Okay, let’s be fair; the CNBC report on unemployment claims doesn’t use the word “unexpectedly.”  They save that for the retail numbers in December, which surprised analysts.  They expected a gain in December, but instead sales retreated from a bump upward in November:

The number of newly laid-off workers requesting unemployment benefits rose last week as jobs remain scarce amid a sluggish economic recovery, while holiday retail sales were weaker than expected as well.

The Labor Department said new claims for unemployment insurance rose by 11,000 to a seasonally adjusted 444,000. Wall Street economists polled by Thomson Reuters expected an increase of only 3,000. …

Sales at U.S. retailers unexpectedly fell in December as consumer spent less on vehicles and an array of other goods during the holiday shopping month, data showed on Thursday, raising concerns about the durability of the economy’s recovery.

The Commerce Department said total retail sales fell 0.3 percent last month, the first decline in three months, after rising by an upwardly revised 1.8 percent in November. Sales in November were previously reported to have increased 1.3 percent.

Analysts polled by Reuters had forecast retail sales gaining 0.5 percent last month.

I think Reuters needs some new analysts.  In their defense, they’ve been listening to the Obama administration spin numbers all year long, and the history of recessions would indicate that growth would have started occurring by now.  I’ll have more on that in a separate post, but clearly the direction of economic policy in 2009 has even the analysts scratching their heads.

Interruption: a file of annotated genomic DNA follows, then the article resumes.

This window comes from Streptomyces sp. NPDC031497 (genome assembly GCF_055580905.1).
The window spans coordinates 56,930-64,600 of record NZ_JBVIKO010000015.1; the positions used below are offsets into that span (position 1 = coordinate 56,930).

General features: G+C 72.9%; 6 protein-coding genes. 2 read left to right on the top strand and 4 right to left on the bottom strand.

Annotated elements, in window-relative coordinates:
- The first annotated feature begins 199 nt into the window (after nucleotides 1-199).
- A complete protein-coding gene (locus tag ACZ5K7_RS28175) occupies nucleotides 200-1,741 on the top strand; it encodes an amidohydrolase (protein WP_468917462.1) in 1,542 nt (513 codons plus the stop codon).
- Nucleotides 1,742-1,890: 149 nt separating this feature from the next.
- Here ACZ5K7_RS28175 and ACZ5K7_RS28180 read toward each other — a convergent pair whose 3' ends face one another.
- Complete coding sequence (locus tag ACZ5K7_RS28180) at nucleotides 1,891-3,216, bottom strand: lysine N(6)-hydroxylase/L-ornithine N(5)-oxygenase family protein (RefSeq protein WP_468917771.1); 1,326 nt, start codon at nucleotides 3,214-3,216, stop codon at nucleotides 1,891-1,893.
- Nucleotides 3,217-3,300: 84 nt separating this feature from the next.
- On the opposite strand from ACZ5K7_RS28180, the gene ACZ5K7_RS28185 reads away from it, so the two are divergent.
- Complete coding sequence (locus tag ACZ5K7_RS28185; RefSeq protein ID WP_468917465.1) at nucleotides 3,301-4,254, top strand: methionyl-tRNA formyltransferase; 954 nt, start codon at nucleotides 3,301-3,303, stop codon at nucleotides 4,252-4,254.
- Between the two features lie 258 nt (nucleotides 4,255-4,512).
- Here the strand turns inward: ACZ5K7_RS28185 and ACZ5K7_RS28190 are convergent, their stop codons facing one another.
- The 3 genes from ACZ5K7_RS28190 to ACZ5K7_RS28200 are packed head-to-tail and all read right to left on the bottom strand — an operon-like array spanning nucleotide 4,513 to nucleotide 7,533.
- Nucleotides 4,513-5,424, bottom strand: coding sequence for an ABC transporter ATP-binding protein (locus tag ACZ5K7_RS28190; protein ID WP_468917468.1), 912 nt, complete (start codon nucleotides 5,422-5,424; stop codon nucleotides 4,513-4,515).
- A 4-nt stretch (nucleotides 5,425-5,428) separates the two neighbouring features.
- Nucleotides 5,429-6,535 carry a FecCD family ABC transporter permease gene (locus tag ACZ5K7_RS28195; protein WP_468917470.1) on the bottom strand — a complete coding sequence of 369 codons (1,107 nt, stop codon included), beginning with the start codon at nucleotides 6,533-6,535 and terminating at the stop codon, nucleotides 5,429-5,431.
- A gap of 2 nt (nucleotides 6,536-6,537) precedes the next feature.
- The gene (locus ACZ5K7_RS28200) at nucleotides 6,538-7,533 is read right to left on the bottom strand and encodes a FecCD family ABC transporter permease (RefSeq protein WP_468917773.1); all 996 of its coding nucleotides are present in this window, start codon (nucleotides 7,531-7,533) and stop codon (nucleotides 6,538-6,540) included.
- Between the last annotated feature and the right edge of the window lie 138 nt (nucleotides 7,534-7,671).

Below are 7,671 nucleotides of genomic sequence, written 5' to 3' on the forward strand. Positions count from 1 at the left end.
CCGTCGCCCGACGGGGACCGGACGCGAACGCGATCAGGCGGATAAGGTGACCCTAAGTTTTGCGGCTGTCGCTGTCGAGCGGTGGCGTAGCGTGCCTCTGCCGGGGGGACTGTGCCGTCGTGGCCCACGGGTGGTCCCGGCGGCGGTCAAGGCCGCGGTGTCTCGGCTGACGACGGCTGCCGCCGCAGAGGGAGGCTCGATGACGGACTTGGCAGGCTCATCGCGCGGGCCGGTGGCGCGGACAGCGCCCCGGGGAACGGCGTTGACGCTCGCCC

And if that wasn’t bad enough, the housing market provided even more bad news:

Foreclosures jumped 14 percent in December 2009 from the previous month, according to a new report from foreclosure listing Web site RealtyTrac.com. …

In all, 349,519 properties received a foreclosure notice in December, up 15 percent from the year before. That’s one in every 366 housing units receiving a foreclosure notice, which is defined as a default notice, bank repossession or auction sale notice. …

Besides the monthly data, RealtyTrac also released foreclosure totals for 2009. Last year, 2.8 million US properties received foreclosure filings, a 21 percent increase from 2008 and a 120 percent increase from 2007.

The numbers fell short of the 3 million to 3.2 million foreclosures RealtyTrac had predicted for the year because the government’s mortgage modification program has temporarily slowed foreclosures that will most likely occur anyway, Sharga said.

In fact, those numbers would have been higher had some of the recipients of TARP funds not agreed to moratoriums on foreclosures.  BofA, Citibank, and Fannie Mae all postponed actions on foreclosures in the fourth quarter of last year.  That won’t keep homes out of foreclosure, however; it will just delay the inevitable for people who can’t afford their house payments.  All these policies did was drag out the pain into another year, and keep people shoving cash out the door they could have used to start fresh, sinking instead into homes they won’t be able to keep.

These numbers, along with December’s employment numbers, show that we’re not in recovery.  We’re not even close to recovery yet.